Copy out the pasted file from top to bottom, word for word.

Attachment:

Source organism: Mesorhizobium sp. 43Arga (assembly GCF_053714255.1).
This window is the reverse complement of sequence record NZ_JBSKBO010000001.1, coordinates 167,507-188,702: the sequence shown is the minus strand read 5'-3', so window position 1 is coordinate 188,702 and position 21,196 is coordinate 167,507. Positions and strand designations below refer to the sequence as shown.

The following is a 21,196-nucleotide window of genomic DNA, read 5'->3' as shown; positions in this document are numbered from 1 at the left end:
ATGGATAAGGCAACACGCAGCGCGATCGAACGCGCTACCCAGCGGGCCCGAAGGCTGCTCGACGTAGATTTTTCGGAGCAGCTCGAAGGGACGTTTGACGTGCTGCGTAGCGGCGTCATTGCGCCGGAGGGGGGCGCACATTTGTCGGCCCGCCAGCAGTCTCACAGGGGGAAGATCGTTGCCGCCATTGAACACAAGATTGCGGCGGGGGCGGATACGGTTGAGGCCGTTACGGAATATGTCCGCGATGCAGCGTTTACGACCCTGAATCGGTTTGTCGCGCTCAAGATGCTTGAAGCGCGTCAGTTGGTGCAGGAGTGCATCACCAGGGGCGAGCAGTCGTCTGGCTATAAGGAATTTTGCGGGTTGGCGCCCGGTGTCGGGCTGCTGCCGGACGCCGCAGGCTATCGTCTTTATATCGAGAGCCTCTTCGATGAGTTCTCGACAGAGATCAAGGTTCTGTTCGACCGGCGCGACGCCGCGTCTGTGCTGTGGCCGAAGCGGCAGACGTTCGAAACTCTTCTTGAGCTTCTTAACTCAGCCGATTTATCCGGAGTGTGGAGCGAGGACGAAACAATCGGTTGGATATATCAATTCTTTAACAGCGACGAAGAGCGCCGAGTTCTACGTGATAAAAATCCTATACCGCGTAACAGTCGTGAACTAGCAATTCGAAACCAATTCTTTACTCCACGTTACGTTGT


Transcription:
Source organism: Mesorhizobium sp. 43Arga (assembly GCF_053714255.1).
This window is the reverse complement of sequence record NZ_JBSKBO010000001.1, coordinates 167,507-188,702: the sequence shown is the minus strand read 5'-3', so window position 1 is coordinate 188,702 and position 21,196 is coordinate 167,507. Positions and strand designations below refer to the sequence as shown.

The following is a 21,196-nucleotide window of genomic DNA, read 5'->3' as shown; positions in this document are numbered from 1 at the left end:
ATGGATAAGGCAACACGCAGCGCGATCGAACGCGCTACCCAGCGGGCCCGAAGGCTGCTCGACGTAGATTTTTCGGAGCAGCTCGAAGGGACGTTTGACGTGCTGCGTAGCGGCGTCATTGCGCCGGAGGGGGGCGCACATTTGTCGGCCCGCCAGCAGTCTCACAGGGGGAAGATCGTTGCCGCCATTGAACACAAGATTGCGGCGGGGGCGGATACGGTTGAGGCCGTTACGGAATATGTCCGCGATGCAGCGTTTACGACCCTGAATCGGTTTGTCGCGCTCAAGATGCTTGAAGCGCGTCAGTTGGTGCAGGAGTGCATCACCAGGGGCGAGCAGTCGTCTGGCTATAAGGAATTTTGCGGGTTGGCGCCCGGTGTCGGGCTGCTGCCGGACGCCGCAGGCTATCGTCTTTATATCGAGAGCCTCTTCGATGAGTTCTCGACAGAGATCAAGGTTCTGTTCGACCGGCGCGACGCCGCGTCTGTGCTGTGGCCGAAGCGGCAGACGTTCGAAACTCTTCTTGAGCTTCTTAACTCAGCCGATTTATCCGGAGTGTGGAGCGAGGACGAAACAATCGGTTGGATATATCAATTCTTTAACAGCGACGAAGAGCGCCGAGTTCTACGTGATAAAAATCCTATACCGCGTAACAGTCGTGAACTAGCAATTCGAAACCAATTCTTTACTCCACGTTACGTTGT